Water-sharing accord won’t solve overpopulation issue
Mideast observers were happily surprised to hear about a water-sharing agreement signed at the World Bank headquarters earlier this month between the Israeli, Jordanian and Palestinian governments.
Amid the media fanfare, it is important to distill what this new accord delivers and what it doesn’t.
The centerpiece of the agreement is a new desalination plant to be established on the Red Sea in Aqaba, Jordan, that will provide water for the city and its vicinity, including the neighboring Israeli city of Eilat. In addition, an estimated 100 million liters of the high-salt brine produced by the desalination plant is to be pumped annually via a conduit in Jordan and discharged into the Dead Sea, which has been shrinking steadily for decades. Farther north, Israel agreed to sell some 80 billion liters of water each year from the Sea of Galilee to the Jordanians and Palestinians.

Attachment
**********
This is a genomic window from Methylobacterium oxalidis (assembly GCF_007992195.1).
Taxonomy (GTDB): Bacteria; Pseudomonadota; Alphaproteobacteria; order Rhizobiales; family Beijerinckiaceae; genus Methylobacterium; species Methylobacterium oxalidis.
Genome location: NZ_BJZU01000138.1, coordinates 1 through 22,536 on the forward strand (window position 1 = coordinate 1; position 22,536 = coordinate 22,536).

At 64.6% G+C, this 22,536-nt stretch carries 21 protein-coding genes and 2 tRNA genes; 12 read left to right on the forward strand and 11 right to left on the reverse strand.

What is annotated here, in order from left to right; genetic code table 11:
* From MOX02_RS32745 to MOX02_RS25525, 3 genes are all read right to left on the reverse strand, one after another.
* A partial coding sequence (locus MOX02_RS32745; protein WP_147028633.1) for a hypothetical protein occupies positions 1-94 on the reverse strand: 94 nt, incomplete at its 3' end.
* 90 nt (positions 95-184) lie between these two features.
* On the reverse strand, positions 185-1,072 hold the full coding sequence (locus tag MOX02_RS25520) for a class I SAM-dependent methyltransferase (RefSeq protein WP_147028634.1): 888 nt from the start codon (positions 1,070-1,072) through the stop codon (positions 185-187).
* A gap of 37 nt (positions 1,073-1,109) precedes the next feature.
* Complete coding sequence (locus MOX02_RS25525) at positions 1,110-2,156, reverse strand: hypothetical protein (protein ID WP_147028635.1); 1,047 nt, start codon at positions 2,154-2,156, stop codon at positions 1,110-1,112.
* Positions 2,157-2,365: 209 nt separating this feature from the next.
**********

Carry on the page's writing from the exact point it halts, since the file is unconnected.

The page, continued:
The projected price tag for the entire initiative – $400 million – is a fraction of a much more ambitious, multibillion program to refill the Dead Sea that recently was endorsed by the World Bank.
As the first new agreement in many years that coordinates natural resource use between Israel and its neighbors, its very existence constitutes good news – as does the introduction of additional desalinated water into an increasingly parched region.
Yet, the 100 million liters of brine that is to reach the Dead Sea is only a 10th of the 1 billion liters that used to reach it naturally, flowing via the River Jordan. (During the past 50 years, most of the waters were diverted by Syria, Israel and Jordan.) This agreement in no way saves the Dead Sea from dying. The unique saline lake, located at the lowest place on Earth, will continue its alarming retreat each year with or without the new pipeline.
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